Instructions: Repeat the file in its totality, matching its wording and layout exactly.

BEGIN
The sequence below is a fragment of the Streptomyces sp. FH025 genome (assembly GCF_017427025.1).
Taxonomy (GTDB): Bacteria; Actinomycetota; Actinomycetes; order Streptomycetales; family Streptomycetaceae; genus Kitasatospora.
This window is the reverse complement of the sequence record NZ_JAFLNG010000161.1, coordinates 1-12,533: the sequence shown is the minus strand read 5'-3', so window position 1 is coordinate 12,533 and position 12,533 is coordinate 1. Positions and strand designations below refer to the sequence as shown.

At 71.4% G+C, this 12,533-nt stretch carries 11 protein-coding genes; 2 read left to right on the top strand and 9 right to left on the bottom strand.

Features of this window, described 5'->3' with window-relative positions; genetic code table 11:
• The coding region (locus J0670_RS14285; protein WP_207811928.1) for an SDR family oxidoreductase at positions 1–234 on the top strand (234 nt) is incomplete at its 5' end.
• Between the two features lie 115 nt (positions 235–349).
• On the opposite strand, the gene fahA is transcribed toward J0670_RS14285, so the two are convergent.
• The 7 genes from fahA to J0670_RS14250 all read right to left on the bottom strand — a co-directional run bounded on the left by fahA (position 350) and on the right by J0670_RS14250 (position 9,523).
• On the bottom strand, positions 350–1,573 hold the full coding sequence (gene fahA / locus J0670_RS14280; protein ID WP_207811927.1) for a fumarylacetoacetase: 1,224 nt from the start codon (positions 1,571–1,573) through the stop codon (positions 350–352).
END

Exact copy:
The sequence below is a fragment of the Streptomyces sp. FH025 genome (assembly GCF_017427025.1).
Taxonomy (GTDB): Bacteria; Actinomycetota; Actinomycetes; order Streptomycetales; family Streptomycetaceae; genus Kitasatospora.
This window is the reverse complement of the sequence record NZ_JAFLNG010000161.1, coordinates 1-12,533: the sequence shown is the minus strand read 5'-3', so window position 1 is coordinate 12,533 and position 12,533 is coordinate 1. Positions and strand designations below refer to the sequence as shown.

At 71.4% G+C, this 12,533-nt stretch carries 11 protein-coding genes; 2 read left to right on the top strand and 9 right to left on the bottom strand.

Features of this window, described 5'->3' with window-relative positions; genetic code table 11:
• The coding region (locus J0670_RS14285; protein WP_207811928.1) for an SDR family oxidoreductase at positions 1–234 on the top strand (234 nt) is incomplete at its 5' end.
• Between the two features lie 115 nt (positions 235–349).
• On the opposite strand, the gene fahA is transcribed toward J0670_RS14285, so the two are convergent.
• The 7 genes from fahA to J0670_RS14250 all read right to left on the bottom strand — a co-directional run bounded on the left by fahA (position 350) and on the right by J0670_RS14250 (position 9,523).
• On the bottom strand, positions 350–1,573 hold the full coding sequence (gene fahA / locus J0670_RS14280; protein ID WP_207811927.1) for a fumarylacetoacetase: 1,224 nt from the start codon (positions 1,571–1,573) through the stop codon (positions 350–352).